26 Years Ago
MIT Technology Review (ISSN 1099-274X), January/February 2016 Issue, Reg. U.S. Patent Office, is published bimonthly by MIT Technology Review, 1 Main St. Suite 13, Cambridge, MA 02142-1517. Entire contents ©2016. The editors
seek diverse views, and authors’ opinions do not represent the official policies of their institutions or those of MIT. Periodicals postage paid at Boston, MA, and additional mailing offices. Postmaster: send address changes to MIT
Technology Review, Subscriber Services, PO Box 5001, Big Sandy, TX 75755, or via the Internet at www.technologyreview.com/customerservice. Basic subscription rates: $41.94 per year within the United States; in all other countries,
US$54. Publication Mail Agreement Number 40621028. Send undeliverable Canadian copies to PO Box 1051 Fort Erie, ON L2A 6C7. Printed in U.S.A. Audited by the Alliance for Audited Media
A Conservative Proposition
for Global Warming
In 1990, a Brazilian politician proposed what he presumed
would be a simple way to kick our fossil-fuel habit.
The specter of global warming unites humanity in a common
task. Every time anyone in the world lights a wood stove, or
starts a car, or burns an acre of forest, the atmosphere receives
another dose of carbon dioxide and other greenhouse gases
that threaten catastrophe in decades or centuries to come.
To stabilize atmospheric concentrations of greenhouse gases at today’s
levels, the EPA recently estimated that it would be necessary to cut emissions of C02 by 50 percent. Unfortunately, such cuts would probably be
impractical, because they would severely constrain economic development.
A more modest target emerged from the Toronto Conference on Climate
Change in 1988. There, the world’s industrialized nations agreed on a goal
of cutting emissions 20 percent by the year 2005. This would not stabilize
levels of greenhouse gases but would at least slow their accumulation.
Since this is a global problem, it makes sense to exact the money needed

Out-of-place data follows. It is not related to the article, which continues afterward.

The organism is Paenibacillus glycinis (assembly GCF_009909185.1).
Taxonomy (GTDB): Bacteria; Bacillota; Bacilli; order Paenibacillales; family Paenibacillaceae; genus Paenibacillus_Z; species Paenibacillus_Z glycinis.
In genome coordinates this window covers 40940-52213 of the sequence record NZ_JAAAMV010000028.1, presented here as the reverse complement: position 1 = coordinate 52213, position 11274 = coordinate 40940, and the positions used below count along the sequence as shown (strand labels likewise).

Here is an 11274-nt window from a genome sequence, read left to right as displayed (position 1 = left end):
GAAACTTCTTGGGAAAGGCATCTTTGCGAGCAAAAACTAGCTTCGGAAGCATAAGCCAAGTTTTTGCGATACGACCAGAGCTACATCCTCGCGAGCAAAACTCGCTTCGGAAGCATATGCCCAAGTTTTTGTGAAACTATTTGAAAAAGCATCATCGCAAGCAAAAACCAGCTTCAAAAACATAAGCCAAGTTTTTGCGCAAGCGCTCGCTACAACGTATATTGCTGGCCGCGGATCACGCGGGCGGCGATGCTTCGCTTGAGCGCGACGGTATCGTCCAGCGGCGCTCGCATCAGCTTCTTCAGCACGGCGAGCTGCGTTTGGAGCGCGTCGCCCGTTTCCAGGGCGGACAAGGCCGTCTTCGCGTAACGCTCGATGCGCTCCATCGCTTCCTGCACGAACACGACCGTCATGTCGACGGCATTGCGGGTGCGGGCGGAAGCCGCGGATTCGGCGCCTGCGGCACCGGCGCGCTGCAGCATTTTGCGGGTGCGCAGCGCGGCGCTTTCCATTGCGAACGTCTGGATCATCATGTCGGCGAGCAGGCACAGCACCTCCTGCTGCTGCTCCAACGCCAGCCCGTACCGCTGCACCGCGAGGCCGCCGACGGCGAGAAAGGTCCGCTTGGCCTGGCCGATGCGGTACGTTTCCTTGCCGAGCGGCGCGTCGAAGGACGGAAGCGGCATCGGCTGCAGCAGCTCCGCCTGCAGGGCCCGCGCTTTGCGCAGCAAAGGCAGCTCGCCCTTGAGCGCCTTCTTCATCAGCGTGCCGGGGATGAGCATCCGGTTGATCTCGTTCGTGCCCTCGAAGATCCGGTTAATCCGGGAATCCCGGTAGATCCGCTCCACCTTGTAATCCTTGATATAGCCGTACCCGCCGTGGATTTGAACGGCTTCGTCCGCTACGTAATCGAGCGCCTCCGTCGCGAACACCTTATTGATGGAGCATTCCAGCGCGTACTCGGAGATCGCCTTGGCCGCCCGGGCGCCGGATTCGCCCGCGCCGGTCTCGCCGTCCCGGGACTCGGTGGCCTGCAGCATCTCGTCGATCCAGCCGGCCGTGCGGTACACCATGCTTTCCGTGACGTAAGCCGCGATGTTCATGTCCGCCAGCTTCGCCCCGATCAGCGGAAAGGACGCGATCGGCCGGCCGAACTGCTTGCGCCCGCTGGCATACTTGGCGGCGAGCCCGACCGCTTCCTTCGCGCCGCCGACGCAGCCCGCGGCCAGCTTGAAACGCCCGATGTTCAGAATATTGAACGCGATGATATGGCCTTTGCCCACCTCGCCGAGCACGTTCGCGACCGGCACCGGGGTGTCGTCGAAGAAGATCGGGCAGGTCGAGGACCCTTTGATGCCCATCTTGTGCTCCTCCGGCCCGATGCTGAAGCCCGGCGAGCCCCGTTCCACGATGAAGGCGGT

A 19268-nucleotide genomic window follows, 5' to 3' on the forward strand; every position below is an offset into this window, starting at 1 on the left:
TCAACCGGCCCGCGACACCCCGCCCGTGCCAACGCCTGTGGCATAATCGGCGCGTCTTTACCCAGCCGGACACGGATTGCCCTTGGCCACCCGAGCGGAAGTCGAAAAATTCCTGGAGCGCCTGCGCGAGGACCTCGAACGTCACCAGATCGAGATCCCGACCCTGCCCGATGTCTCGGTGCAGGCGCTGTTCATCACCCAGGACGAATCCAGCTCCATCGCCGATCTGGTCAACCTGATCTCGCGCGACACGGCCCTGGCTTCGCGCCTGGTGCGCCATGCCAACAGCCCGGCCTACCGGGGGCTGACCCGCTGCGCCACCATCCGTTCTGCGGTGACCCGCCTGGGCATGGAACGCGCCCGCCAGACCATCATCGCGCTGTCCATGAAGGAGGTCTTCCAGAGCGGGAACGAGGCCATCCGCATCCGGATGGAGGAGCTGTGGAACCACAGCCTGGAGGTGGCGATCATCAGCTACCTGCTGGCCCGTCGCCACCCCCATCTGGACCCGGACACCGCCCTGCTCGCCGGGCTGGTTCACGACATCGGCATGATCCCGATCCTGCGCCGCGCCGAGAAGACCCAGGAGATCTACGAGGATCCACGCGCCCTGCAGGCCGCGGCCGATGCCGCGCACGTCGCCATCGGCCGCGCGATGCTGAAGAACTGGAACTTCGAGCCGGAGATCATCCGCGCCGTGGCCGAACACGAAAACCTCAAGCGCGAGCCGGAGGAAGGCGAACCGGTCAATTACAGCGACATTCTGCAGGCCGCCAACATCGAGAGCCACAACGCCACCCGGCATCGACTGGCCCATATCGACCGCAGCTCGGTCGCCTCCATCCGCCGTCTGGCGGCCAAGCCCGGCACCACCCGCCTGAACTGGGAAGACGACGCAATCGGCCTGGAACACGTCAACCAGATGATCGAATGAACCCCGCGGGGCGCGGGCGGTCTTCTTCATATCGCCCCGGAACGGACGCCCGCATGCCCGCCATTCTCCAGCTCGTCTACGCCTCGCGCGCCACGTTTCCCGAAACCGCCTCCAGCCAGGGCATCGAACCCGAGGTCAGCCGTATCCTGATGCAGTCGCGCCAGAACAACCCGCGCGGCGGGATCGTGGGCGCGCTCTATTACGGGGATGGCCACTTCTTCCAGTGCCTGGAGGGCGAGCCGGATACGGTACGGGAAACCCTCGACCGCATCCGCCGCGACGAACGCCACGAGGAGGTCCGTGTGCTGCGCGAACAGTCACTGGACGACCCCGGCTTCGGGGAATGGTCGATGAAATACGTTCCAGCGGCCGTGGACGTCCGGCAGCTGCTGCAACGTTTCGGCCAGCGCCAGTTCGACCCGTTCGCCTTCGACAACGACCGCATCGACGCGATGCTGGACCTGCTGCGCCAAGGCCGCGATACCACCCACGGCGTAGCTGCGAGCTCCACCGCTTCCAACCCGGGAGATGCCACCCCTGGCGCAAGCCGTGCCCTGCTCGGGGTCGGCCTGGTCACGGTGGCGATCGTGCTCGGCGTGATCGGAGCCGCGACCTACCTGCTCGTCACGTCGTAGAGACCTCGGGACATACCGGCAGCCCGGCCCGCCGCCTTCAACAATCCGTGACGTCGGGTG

from the international community. A levy of just $1 per barrel of oil-equivalent, or $6 per ton of coal-equivalent, would generate an income of
$50 billion per year—more than enough to pay for the necessary measures.
The purpose of the carbon tax would not be primarily to discourage
energy consumption, any more than a highway toll is intended to discourage automobile travel. Rather, the tax would be a fair way to raise the money
needed to fund a transition into an ecologically more benign economy.
Admittedly, a carbon tax may not be politically feasible in many countries right now. But attitudes are rapidly changing as people absorb the
implications of inaction.
Given the high stakes, an internationally agreed-upon tax is not a very
radical step. Coöperation among nations will be based not purely on goodwill but also on enlightened self-interest. The sums of money needed to stabilize the atmosphere are not really that large: $50 billion represents 0.4
percent of the gross domestic product of the industrialized world. Spending
such a sum to avoid environmental catastrophe seems a prudent—and, in
the most basic sense, conservative—proposition.”
Excerpted from “How to Stop Global Warming,” by José Goldemberg, Brazil’s
secretary of state for science and technology, in the November 1990 issue of